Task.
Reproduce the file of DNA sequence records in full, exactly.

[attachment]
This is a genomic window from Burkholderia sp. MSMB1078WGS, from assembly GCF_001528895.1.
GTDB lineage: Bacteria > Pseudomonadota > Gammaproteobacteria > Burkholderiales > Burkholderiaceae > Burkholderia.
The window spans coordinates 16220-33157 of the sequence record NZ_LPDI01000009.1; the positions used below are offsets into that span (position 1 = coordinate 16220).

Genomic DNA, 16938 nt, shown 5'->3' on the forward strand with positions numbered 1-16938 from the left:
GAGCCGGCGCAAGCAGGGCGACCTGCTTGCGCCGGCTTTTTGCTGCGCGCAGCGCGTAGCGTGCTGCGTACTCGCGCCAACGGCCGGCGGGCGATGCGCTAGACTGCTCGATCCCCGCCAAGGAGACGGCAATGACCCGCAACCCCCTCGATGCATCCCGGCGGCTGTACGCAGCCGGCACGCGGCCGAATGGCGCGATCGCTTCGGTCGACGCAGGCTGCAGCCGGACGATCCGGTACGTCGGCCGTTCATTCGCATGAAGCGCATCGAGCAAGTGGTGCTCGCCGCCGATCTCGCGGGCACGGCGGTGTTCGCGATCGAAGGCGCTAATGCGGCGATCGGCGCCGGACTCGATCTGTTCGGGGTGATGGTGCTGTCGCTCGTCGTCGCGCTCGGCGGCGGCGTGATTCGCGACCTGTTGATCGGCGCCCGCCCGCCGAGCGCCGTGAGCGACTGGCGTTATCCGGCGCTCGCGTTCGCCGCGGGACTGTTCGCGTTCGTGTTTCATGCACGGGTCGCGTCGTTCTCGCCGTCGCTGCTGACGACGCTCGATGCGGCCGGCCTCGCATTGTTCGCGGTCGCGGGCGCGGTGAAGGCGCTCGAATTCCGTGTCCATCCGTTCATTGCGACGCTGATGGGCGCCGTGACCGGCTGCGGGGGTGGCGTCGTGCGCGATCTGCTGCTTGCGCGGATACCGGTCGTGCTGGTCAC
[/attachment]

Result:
This is a genomic window from Burkholderia sp. MSMB1078WGS, from assembly GCF_001528895.1.
GTDB lineage: Bacteria > Pseudomonadota > Gammaproteobacteria > Burkholderiales > Burkholderiaceae > Burkholderia.
The window spans coordinates 16220-33157 of the sequence record NZ_LPDI01000009.1; the positions used below are offsets into that span (position 1 = coordinate 16220).

Genomic DNA, 16938 nt, shown 5'->3' on the forward strand with positions numbered 1-16938 from the left:
GAGCCGGCGCAAGCAGGGCGACCTGCTTGCGCCGGCTTTTTGCTGCGCGCAGCGCGTAGCGTGCTGCGTACTCGCGCCAACGGCCGGCGGGCGATGCGCTAGACTGCTCGATCCCCGCCAAGGAGACGGCAATGACCCGCAACCCCCTCGATGCATCCCGGCGGCTGTACGCAGCCGGCACGCGGCCGAATGGCGCGATCGCTTCGGTCGACGCAGGCTGCAGCCGGACGATCCGGTACGTCGGCCGTTCATTCGCATGAAGCGCATCGAGCAAGTGGTGCTCGCCGCCGATCTCGCGGGCACGGCGGTGTTCGCGATCGAAGGCGCTAATGCGGCGATCGGCGCCGGACTCGATCTGTTCGGGGTGATGGTGCTGTCGCTCGTCGTCGCGCTCGGCGGCGGCGTGATTCGCGACCTGTTGATCGGCGCCCGCCCGCCGAGCGCCGTGAGCGACTGGCGTTATCCGGCGCTCGCGTTCGCCGCGGGACTGTTCGCGTTCGTGTTTCATGCACGGGTCGCGTCGTTCTCGCCGTCGCTGCTGACGACGCTCGATGCGGCCGGCCTCGCATTGTTCGCGGTCGCGGGCGCGGTGAAGGCGCTCGAATTCCGTGTCCATCCGTTCATTGCGACGCTGATGGGCGCCGTGACCGGCTGCGGGGGTGGCGTCGTGCGCGATCTGCTGCTTGCGCGGATACCGGTCGTGCTGGTCAC